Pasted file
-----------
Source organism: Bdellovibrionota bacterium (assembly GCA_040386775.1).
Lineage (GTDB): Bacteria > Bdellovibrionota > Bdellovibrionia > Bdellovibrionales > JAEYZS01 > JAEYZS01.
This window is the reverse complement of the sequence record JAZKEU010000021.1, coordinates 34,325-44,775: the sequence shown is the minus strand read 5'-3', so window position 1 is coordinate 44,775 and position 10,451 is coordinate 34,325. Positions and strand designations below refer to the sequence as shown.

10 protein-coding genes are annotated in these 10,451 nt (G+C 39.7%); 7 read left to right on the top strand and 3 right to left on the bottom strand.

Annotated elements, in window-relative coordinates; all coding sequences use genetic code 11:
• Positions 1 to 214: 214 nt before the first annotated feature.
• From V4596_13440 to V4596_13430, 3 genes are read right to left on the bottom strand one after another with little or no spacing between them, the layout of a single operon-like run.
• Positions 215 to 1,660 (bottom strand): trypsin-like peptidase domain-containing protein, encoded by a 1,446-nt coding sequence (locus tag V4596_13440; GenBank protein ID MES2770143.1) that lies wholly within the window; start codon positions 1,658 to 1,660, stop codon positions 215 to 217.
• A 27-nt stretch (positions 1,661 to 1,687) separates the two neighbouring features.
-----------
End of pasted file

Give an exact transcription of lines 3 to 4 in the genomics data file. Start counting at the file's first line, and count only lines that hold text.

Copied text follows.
This window is the reverse complement of the sequence record JAZKEU010000021.1, coordinates 34,325-44,775: the sequence shown is the minus strand read 5'-3', so window position 1 is coordinate 44,775 and position 10,451 is coordinate 34,325. Positions and strand designations below refer to the sequence as shown.

10 protein-coding genes are annotated in these 10,451 nt (G+C 39.7%); 7 read left to right on the top strand and 3 right to left on the bottom strand.